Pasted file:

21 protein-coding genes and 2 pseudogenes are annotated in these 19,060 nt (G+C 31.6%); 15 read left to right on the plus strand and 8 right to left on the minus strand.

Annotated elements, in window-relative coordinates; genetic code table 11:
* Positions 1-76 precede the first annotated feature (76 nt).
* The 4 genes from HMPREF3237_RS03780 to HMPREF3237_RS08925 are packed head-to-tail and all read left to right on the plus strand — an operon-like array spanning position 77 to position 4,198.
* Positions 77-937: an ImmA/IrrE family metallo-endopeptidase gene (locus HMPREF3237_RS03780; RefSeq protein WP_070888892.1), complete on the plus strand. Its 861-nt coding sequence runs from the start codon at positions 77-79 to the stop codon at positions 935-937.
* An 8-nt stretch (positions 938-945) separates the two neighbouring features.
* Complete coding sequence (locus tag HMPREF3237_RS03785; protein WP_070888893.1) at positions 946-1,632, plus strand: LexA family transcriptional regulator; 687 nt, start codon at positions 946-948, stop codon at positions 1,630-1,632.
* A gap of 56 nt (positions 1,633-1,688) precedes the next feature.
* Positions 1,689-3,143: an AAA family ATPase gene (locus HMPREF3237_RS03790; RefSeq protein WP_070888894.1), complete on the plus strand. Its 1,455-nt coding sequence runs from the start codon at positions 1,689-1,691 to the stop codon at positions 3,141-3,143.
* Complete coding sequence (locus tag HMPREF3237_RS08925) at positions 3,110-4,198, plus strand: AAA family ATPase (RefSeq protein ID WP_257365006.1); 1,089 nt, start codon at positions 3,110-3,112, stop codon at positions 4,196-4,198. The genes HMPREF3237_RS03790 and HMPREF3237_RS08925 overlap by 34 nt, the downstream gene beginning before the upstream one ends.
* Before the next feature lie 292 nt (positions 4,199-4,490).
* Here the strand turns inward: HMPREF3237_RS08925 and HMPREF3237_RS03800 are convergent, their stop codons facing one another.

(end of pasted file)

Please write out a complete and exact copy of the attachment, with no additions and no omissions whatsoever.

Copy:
21 protein-coding genes and 2 pseudogenes are annotated in these 19,060 nt (G+C 31.6%); 15 read left to right on the plus strand and 8 right to left on the minus strand.

Annotated elements, in window-relative coordinates; genetic code table 11:
* Positions 1-76 precede the first annotated feature (76 nt).
* The 4 genes from HMPREF3237_RS03780 to HMPREF3237_RS08925 are packed head-to-tail and all read left to right on the plus strand — an operon-like array spanning position 77 to position 4,198.
* Positions 77-937: an ImmA/IrrE family metallo-endopeptidase gene (locus HMPREF3237_RS03780; RefSeq protein WP_070888892.1), complete on the plus strand. Its 861-nt coding sequence runs from the start codon at positions 77-79 to the stop codon at positions 935-937.
* An 8-nt stretch (positions 938-945) separates the two neighbouring features.
* Complete coding sequence (locus tag HMPREF3237_RS03785; protein WP_070888893.1) at positions 946-1,632, plus strand: LexA family transcriptional regulator; 687 nt, start codon at positions 946-948, stop codon at positions 1,630-1,632.
* A gap of 56 nt (positions 1,633-1,688) precedes the next feature.
* Positions 1,689-3,143: an AAA family ATPase gene (locus HMPREF3237_RS03790; RefSeq protein WP_070888894.1), complete on the plus strand. Its 1,455-nt coding sequence runs from the start codon at positions 1,689-1,691 to the stop codon at positions 3,141-3,143.
* Complete coding sequence (locus tag HMPREF3237_RS08925) at positions 3,110-4,198, plus strand: AAA family ATPase (RefSeq protein ID WP_257365006.1); 1,089 nt, start codon at positions 3,110-3,112, stop codon at positions 4,196-4,198. The genes HMPREF3237_RS03790 and HMPREF3237_RS08925 overlap by 34 nt, the downstream gene beginning before the upstream one ends.
* Before the next feature lie 292 nt (positions 4,199-4,490).
* Here the strand turns inward: HMPREF3237_RS08925 and HMPREF3237_RS03800 are convergent, their stop codons facing one another.